Director: Matt Reeves
Cast: Chloe Moretz, Richard Jenkins, Kodi Smit-McPhee, Seth Adkins, Elias Koteas, Cara Buono, Sasha Barrese, Chris Browning, Dylan Minnette, Jimmy 'Jax' Pinchak
RunTime: 1 hr 55 mins
Released By: Shaw
Rating: NC-16 (Violence And Some Nudity)
Official Website: http://www.letmein-movie.com/
Opening Day: 9 December 2010
Chloe Moretz (Hit Girl from Kick-Ass) stars as Abby, a secretive 12-year old girl, who moves next door to Owen (Kodi Smit-McPhee, The Road). Owen is a social outcast who is viciously bullied at school and in his loneliness, forms a profound bond with his new neighbour. Owen can't help noticing that Abby is like no one he has ever met before. As a string of grisly murders occupy the town, Owen has to confront the reality that this seemingly innocent girl is really a savage vampire.
"Let Me In", a haunting and provocative thriller written and directed by filmmaker Matt Reeves (Cloverfield) and produced by legendary British horror brand Hammer Films, is an astonishing coming-of-age story between a young girl and an alienated young boy unlike any other you have seen. Based on the best-selling Swedish novel Lat den Ratte Komma (Let The Right One In) by John Ajvide Lindqvist, and the highly-acclaimed film of the same name, "Let Me In" takes audiences straight to the troubled heart of adolescent longing and loneliness.
News Flash! Hollywood didn’t F-up the remake of the beloved Swedish horror drama, let The Right One In. Rejoice! Ok, I'm not being mean here but, i have to given credit to where it’s due. After much anticipation and worry of what will become in the hands of the money-maker in Tinseltown, sweat was wiped clean and a breath of relief over came as the celluloid flashed across my eyes. Let Me In, stood on its own, even though most of the tone was carried over from the original. The west-Europe suburban was an exact match to what was how the 80s felt and slipped smoothly into the dark malevolent setting. Faithfully sticking close to the predecessor, Matt Reeves (Cloverfield - which is a guilty pleasure of mine) weaved much of the action as it should be while adding his own touch.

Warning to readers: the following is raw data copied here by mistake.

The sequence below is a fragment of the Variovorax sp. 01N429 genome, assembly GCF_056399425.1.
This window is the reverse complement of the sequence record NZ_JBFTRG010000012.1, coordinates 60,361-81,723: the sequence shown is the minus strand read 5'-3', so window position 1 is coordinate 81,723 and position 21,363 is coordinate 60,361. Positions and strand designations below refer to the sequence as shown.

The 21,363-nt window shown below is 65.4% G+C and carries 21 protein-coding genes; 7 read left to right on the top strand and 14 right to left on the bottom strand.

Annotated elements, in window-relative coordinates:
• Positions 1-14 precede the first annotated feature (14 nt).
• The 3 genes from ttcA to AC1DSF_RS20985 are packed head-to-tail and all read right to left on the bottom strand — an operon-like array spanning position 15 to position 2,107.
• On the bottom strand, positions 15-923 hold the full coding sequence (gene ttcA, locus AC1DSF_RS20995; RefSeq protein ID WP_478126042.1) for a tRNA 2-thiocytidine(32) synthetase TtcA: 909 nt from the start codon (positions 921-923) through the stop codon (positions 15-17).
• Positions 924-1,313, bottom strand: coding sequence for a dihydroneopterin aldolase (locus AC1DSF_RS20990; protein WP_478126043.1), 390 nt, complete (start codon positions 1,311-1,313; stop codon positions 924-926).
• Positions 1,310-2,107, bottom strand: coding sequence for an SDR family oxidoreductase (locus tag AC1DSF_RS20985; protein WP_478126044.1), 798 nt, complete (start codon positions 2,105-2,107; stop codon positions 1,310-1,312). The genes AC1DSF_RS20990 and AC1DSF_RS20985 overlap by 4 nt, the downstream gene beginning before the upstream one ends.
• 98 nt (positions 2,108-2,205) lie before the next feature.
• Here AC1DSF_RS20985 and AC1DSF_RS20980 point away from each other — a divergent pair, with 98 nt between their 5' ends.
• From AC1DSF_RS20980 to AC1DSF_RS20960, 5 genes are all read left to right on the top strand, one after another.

What the original lacked was the cinematography, fortunately Greig Fraser had the eye to bring this classic a step further with his quiet front, symmetrical framing and dread into the scene. One such case was the car crash scene which takes place from the view point in the interior back seat which made my jaw drop with its realistic composure. Even with much of the story being told when night falls, everything seemed much highlighted and was clear of how the film was painted to point the audience to the right direction. Skillfully scripted and directed, I'll have to admit, the choice of having the hospital scene as the opening really did stir up more intrigue, solidifying the mystery and suspense. Particularly noted was his choice of the view of the boy’s mother which we never really see in full view. It always above screen or from a reflection or blocked. A perfect decision to show the view point of a child.
Acting all around was remarkably worthy by all the cast. Even to the smallest role. Kodi Smit, playing the boy, last seen in The Road (which had me worried because of his lack of sadness in that film and many thought that he was miscast), stepped up to the game as the lonely bullied boy trying to live life in that forsaken town. And then there’s Chloe Moretz (Hit Girl rules!), last seen in Kick Ass (*heart), has done it again fitting snugly into the role of Abby. Of cos last but not least, Richard Jenkins, playing the father who heartfully played the role pitch perfect.
Even with all the praises, this standing ovation remake still has much to be compared in some areas but excelled in many others. What can i say, no one can remake that swimming pool massacre scene, which was more poetically haunting, like the Swedish.
(A remake that is worthy to sink your teeth into!)
Review by Lokman B S